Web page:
Something vibrates in my hand. I realize I’ve got my phone gripped tightly. I look, and my wife’s smiling picture looks back at me from the screen. The beefy driver of the blue van prowls toward me, anger stretched over his large face.Another vibration, and my fingers swipe and take the call, before my mind realizes it. My wife’s voice, in lyric Korean, asking where I am. The big man, a full head higher than me, stares down at her voice. A sigh escapes him, his frown softens. He pinches the phone between two sausage fingers, and I let him take it. He answers.

I follow the dialogue intently, mind working overtime as I decipher the rapid fire Korean. The man’s calm belies his momentary anger. Surprise dawns in me as I realize the man is claiming fault. He insists that his insurance will take on all damage to both vehicles.

A curt smile plays across his face as he presses the phone back to me. My wife’s voice is even and calm as she begins to repeat much of what I’ve heard in English. I assure her, in my ever-shaky Korean, that I understand the fine details.

A tow truck appears from around the corner, just as I hang up. I quickly turn my phone in my fingers, aiming its camera at the wounds to my car. I open the trunk, relief beginning to seep through my nerves as I see no damage within its confines. The big man helps as I rescue a backpack and my laptop’s shoulder bag from the trunk. My most needed items in hand, I’m left to watch as my car is pulled off to join other wounded vehicles in a repair shop.

A few awkward minutes of conversation leave me with the big man’s business card, insurance numbers, and license plate number. He points to an oncoming car as it pulls to the curb. My rental, a temporary car provided by his insurance.

We shake hands, and he climbs in to his van. I watch him pull away, moving with careful grace as he rejoins traffic.

A handsome young man is climbing out of the rental car. His English is flawless, but I only barely listen as I imagine myself at the wheel of this spotless vehicle worth twice as much as the one I’ve abandoned. Another call comes from my wife. My fingers answer again, pressing the ‘Speaker’ button as they do. My wife’s confident English assures me that I’ll be fine driving the rental. The young man smiles as he hefts my bags into the car, and then passes a key into my hand.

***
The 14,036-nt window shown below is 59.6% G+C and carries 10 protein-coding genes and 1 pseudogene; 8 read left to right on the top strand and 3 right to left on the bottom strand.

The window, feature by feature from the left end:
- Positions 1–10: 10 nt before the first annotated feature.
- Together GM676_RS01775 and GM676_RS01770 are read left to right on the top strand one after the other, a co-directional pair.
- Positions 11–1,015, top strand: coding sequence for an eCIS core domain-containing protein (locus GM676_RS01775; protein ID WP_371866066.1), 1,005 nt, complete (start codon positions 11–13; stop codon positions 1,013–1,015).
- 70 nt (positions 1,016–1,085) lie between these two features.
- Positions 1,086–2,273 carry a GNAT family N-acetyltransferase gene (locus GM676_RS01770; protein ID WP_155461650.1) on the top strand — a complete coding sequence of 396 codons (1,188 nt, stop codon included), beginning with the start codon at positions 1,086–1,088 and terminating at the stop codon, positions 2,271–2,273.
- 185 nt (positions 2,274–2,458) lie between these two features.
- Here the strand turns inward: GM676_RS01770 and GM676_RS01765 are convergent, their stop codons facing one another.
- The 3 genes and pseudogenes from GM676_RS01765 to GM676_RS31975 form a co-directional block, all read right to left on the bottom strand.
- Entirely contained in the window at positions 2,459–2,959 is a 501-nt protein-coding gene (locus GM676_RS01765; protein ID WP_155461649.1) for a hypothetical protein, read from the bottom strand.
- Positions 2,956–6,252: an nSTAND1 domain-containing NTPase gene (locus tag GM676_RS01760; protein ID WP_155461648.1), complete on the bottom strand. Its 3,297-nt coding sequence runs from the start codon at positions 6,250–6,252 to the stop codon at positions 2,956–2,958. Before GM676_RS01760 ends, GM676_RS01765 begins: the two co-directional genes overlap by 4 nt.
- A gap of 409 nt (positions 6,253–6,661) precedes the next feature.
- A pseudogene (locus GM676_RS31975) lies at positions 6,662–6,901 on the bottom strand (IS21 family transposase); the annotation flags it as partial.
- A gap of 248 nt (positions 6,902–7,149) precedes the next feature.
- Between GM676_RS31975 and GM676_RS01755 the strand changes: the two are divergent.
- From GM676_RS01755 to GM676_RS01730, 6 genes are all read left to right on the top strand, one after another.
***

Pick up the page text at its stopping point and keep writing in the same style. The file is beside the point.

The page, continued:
Behind the unfamiliar steering wheel, I glance at my smartphone. Pi Patel’s voyage might calm my jangled nerves, I think. I sigh, heart still slowing to its usual cadence, still recovering from that second after impact. No, that story will have to wait. I have my own voyage to finish.


At the start of this blog, I shared prompts from other sites, along with my responses to them. I’ll keep doing this on occasion, but I’m also planning to share revisions suggested by reader feedback – I hope that seeing my revisions can help readers as they improve their own writing.

This story is a response to the prompt on One Minute Writer for February 2, “Accident”. What I wrote was a fictional account of an accident I had in downtown Busan. I put up the #FlashFriday tag so I could join the fun of the FlashFriday.org community (and it’s still Friday by GMT, even though my own clock says differently). I’d love to hear what regular #FlashFriday participants have to say about this quick piece.

Happy 2014 – Time for resolutions!

Time for Resolutions!

(Also posted as a response to the One-Minute Writer’s post for December 31)

Yup, time to use a completely arbitrary denotation of time to state vows that could be made any freaking time. Okay, so what the heck – here are my goals for 2014.

First and foremost is to publish the material I’ve been holding back from this blog. These are works of fiction that I want to see in the likes of Daily Science Fiction, but I doubt I’ll wait to see if they pass slush anywhere else – I want to try them on Smashwords, Amazon, and anywhere else I can self-publish.

One of these is currently in slush with Every Day Fiction, another is with Flash Fiction Online. I’ll see what each venue says. I’ve got 4 others at the same level of completion now – I’ll send them in to Daily Science Fiction first. DSF has a nice quick turn-around, and a nicely-worded automated rejection letter that doesn’t hurt my poor ego too much. Any that don’t get accepted there get revised and put into an e-book anthology that I’ll make nice and cheap.

Beyond that? Keep writing, but also start running my own prompts and writing exercises here on this blog. I had intended from the start for this blog to have resources as well as samples of my growth as a writer – time to get those resources out to the public!

Further ahead? I have to finish a novel. I’ve got two (very) rough drafts from NaNoWriMo in 2011 and 2012 – I need to either revise one, or embark on a new one and get it DONE.

Can’t say much about any further than that – I think those resolutions will be hard enough!

One-Minute Writer – Ancient Life

This prompt over at One-Minute Writer asks about the job you see yourself having if you had lived hundreds of years ago.

My answer:

I could see myself as a travelling merchant. Wandering into shoddy inns and taverns, seeking the local gossip and learning which wares are most needed or popular.